Amid the frustrations of work today, I decided to do a little sewing machine tinkering to get my zen mindfulness on. There’s something about brushing out the dust, oiling and waxing these old things that mellows me out. Industrial chemical fumes perhaps? I really should buy myself a facemask one of these days.
My project for the day was this ebay find, which of course came with a beautiful wood base that was utterly demolished in transit because people seem to forget that antique wood is fragile and sewing machines are heavy and the postal service is not big on delicate handling of the bajillions of packages it throws around each day. However, it’s still an awesome machine.
The Improved Eldredge Rotary B. (This is before I cleaned it.)
It takes unusual 20×1 needles, of course, being of the era (30s?) when every sewing machine company sold needles for their machines. The needle is similar to the modern 15×1 system, though, in that it’s flattened on one side. (If I *really* wanted to, I could probably put a standard needle in but not push it all the way up into place and make it work, though it wouldn’t be as stable as it should.)
It has a friction drive motor, which isn’t all that unusual (some other machines like Whites and mid-century Elnas have these too) but it’s actually built or snugly wedged into the body rather than mounted on it. So far I can’t see any way to remove it. It also has the unusual Chicago post electrical set up. The foot pedal and sketchy cord that go with it were also demolished during shipping, not that I’d have trusted them anyway. But that will be a scary rewiring job, if I try it at all, because I’m very newb at electrical systems and the Chicago ones aren’t polarized and I don’t yet know what that means for rewiring a machine. (And this machine wasn’t intended as a workhorse so I don’t have to have it running to enjoy it, exactly; I bought it because of the art deco styling and its idiosyncracies.)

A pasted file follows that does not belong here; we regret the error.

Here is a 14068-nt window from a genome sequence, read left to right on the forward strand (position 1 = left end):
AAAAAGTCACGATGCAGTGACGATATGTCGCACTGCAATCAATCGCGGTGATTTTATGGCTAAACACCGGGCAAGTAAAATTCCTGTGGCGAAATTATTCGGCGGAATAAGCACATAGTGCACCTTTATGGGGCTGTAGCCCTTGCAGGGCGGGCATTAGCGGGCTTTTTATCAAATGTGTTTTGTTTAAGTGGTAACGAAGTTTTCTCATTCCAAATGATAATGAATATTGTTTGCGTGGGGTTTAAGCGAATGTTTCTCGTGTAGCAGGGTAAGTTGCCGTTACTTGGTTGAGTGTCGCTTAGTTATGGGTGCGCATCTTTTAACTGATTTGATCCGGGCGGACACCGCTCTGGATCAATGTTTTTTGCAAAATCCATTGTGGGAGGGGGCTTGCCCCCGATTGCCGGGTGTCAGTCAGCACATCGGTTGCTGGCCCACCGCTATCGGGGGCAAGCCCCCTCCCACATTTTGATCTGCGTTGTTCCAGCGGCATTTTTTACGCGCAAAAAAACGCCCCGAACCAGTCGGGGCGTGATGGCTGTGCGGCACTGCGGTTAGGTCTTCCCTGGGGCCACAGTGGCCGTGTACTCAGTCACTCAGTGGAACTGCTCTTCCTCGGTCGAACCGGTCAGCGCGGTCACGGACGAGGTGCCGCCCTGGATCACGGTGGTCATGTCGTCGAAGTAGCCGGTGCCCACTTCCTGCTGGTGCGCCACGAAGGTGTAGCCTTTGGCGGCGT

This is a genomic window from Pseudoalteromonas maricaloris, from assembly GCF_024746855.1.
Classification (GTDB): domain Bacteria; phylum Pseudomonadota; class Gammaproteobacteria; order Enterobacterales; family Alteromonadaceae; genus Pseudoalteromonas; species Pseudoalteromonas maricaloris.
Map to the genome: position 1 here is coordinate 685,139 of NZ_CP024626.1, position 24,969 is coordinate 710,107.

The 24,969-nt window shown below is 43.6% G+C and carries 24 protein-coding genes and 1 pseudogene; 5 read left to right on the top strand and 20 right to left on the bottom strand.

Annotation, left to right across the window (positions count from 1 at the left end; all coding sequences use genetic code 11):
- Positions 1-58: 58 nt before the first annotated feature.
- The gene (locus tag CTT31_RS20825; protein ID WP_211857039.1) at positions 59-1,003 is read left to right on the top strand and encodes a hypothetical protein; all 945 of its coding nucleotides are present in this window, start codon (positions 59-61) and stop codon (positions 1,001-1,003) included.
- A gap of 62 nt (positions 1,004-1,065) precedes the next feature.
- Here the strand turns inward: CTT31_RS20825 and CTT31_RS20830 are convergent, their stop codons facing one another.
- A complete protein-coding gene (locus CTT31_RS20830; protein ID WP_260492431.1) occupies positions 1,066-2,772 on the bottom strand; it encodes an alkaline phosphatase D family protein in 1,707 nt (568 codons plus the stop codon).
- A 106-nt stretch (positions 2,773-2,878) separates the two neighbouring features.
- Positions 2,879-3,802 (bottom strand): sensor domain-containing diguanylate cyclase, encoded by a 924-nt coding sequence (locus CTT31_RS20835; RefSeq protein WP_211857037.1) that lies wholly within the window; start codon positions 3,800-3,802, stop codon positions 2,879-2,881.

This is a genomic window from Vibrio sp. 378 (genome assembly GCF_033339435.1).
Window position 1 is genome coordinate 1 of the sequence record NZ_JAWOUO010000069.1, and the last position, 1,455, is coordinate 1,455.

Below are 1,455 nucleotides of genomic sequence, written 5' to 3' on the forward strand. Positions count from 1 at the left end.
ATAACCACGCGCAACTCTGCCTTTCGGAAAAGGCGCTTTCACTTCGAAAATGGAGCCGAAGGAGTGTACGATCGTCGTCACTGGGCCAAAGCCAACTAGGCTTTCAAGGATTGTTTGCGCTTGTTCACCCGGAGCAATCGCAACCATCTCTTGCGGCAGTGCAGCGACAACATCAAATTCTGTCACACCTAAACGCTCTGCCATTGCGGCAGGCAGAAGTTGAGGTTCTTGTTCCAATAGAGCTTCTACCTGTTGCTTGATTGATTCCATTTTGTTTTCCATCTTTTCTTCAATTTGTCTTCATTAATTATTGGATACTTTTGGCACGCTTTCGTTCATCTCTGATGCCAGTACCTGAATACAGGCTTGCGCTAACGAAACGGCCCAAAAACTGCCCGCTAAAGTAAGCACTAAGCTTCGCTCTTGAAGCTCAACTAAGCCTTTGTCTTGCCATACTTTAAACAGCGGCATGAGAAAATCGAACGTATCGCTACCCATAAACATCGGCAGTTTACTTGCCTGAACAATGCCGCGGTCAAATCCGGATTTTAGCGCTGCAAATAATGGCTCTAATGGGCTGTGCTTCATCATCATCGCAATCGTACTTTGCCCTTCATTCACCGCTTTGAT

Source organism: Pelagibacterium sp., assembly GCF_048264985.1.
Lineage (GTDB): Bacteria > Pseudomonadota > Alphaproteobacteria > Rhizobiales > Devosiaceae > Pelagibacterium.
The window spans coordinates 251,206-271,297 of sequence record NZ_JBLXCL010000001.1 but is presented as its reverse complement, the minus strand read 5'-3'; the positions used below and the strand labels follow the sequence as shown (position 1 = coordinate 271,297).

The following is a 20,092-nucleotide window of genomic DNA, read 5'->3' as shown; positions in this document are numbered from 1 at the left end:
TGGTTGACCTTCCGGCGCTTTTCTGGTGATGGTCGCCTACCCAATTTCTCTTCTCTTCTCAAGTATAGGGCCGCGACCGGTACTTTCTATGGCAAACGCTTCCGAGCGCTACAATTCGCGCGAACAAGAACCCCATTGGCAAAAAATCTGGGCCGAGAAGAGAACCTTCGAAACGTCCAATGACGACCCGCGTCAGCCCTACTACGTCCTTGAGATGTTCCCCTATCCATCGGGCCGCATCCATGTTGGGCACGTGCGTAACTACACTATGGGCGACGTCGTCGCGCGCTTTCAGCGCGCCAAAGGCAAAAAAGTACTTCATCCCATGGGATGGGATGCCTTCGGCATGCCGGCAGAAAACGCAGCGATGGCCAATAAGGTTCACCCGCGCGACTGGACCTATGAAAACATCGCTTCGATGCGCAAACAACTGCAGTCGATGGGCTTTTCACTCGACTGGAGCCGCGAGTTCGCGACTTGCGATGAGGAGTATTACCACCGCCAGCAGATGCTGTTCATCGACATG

It was so, so, so dirty.
But it cleans up nicely!
The threading is unique. I have another older Eldredge and both have more steps than most to thread them, but once threaded correctly the stitch was very nice and even, especially since I was turning the machine by hand. The stitches have an interesting antiqued look because of the dirty, probably 60+ year old thread in the bobbin and the tarnish on the presser foot. There’s something about that patina of age I like–I’m not as intrigued by machines that look new as I am by machines that have a history to them. (Same thing with faces, oddly enough–the older I get the more bored I become with straightforward beauty. It seems so blank, so simplistic; I enjoy looking at faces with more of a story told in them. Interesting how one’s ideals about beauty and aesthetic appeal change over time.)
This blog post (here) links to a complete manual (bless you, Anne Graham, for posting it because I’d have never threaded it otherwise.) And it also links to a source for needles, bobbins and bobbin cases (here), which is incredibly helpful for machines this old and scarce.
So for a clean and oil job, I’m pretty happy, but there is still some tightness I’d like to work out, and this plug/wiring system is a problem to puzzle over too…